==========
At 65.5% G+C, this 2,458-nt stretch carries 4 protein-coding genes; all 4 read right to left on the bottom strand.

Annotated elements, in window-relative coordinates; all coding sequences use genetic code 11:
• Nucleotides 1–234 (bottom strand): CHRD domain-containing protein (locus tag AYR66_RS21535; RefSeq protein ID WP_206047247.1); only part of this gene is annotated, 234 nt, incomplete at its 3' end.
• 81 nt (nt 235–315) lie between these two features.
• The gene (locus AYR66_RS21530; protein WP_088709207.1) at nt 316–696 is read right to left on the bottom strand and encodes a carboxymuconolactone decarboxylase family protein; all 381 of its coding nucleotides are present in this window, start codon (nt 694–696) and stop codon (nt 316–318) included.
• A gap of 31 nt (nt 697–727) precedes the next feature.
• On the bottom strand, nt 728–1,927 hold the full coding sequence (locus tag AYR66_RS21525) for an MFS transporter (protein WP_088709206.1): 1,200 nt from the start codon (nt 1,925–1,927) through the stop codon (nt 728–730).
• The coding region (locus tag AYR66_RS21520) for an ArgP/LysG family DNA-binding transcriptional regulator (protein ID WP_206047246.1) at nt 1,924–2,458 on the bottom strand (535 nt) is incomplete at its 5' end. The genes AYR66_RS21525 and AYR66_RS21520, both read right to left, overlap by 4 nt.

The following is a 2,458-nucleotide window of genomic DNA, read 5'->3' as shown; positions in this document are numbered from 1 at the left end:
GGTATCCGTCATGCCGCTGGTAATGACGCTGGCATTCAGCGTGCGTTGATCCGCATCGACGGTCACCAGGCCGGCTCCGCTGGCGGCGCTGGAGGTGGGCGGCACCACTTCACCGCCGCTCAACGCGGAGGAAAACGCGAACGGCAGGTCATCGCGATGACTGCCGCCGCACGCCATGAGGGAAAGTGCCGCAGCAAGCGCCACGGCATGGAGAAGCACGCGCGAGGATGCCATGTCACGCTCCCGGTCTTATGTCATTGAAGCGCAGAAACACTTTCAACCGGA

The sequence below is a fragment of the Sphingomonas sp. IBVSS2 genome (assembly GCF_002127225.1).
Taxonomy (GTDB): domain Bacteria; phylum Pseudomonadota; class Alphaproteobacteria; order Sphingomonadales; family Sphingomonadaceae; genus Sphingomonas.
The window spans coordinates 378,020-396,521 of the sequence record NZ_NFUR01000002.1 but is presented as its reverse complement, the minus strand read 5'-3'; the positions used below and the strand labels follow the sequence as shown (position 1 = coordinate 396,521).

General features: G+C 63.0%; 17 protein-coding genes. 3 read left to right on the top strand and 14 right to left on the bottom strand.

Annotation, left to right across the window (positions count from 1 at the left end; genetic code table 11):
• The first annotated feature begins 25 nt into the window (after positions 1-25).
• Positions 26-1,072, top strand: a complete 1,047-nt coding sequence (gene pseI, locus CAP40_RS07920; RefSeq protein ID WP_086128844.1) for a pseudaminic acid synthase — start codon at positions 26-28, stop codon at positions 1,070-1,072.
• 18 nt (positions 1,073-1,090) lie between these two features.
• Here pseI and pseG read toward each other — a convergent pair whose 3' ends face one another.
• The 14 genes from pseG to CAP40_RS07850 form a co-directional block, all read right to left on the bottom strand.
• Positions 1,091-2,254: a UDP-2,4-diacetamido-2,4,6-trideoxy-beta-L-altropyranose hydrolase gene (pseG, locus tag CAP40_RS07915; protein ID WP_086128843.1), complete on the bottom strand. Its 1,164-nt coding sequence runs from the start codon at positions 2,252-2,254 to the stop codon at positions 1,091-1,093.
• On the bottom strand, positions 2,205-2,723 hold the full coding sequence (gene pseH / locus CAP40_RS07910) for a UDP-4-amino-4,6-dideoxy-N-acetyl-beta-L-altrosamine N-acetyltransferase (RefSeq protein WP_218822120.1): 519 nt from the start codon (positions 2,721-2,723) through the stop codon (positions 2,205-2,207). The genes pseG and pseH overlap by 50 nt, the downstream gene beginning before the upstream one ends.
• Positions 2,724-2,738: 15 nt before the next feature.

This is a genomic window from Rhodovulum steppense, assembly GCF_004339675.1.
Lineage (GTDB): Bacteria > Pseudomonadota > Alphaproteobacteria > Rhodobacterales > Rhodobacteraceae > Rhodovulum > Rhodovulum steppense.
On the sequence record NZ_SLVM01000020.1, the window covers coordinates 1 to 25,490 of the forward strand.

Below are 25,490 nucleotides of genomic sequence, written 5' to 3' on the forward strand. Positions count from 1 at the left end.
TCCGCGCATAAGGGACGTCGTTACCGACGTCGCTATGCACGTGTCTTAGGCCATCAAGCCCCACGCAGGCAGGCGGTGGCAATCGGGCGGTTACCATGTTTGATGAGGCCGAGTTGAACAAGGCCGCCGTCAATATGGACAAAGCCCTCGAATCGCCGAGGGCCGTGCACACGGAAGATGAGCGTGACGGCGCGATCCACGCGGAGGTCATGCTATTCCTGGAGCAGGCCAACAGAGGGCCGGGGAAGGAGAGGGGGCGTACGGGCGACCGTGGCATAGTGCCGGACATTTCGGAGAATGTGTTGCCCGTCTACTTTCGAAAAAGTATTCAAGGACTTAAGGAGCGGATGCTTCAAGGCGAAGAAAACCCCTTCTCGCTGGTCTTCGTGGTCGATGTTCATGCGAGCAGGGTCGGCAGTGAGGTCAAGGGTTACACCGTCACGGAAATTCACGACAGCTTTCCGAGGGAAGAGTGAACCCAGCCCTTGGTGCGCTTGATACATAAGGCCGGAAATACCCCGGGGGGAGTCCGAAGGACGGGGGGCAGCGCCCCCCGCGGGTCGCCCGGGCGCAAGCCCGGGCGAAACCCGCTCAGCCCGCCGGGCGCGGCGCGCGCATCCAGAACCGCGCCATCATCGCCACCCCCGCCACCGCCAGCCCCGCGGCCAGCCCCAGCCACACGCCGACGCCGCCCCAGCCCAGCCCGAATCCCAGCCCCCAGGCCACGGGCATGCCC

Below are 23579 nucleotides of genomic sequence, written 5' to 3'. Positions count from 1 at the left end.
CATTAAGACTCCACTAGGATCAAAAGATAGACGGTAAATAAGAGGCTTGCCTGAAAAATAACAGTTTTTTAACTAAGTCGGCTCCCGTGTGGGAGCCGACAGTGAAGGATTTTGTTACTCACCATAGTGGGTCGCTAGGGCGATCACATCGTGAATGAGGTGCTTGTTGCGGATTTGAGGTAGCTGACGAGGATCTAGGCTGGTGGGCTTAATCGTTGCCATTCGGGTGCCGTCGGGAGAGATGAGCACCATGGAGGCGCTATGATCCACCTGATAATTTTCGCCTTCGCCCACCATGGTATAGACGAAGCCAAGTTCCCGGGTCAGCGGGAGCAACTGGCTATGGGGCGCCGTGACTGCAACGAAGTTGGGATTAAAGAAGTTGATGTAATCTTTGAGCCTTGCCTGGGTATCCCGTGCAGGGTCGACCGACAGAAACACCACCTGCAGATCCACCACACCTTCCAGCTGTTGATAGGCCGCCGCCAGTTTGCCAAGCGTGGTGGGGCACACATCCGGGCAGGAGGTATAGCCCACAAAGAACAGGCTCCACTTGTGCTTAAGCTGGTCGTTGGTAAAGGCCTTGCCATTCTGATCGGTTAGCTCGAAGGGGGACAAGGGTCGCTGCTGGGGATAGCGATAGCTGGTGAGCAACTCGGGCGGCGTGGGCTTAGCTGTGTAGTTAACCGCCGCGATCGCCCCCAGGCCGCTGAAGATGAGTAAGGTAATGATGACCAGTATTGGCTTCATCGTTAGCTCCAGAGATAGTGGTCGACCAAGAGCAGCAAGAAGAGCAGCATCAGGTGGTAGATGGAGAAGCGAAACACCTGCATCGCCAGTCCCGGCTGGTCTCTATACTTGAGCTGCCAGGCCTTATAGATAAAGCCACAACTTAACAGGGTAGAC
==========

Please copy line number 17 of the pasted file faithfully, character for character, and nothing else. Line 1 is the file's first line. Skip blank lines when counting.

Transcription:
• Positions 26-1,072, top strand: a complete 1,047-nt coding sequence (gene pseI, locus CAP40_RS07920; RefSeq protein ID WP_086128844.1) for a pseudaminic acid synthase — start codon at positions 26-28, stop codon at positions 1,070-1,072.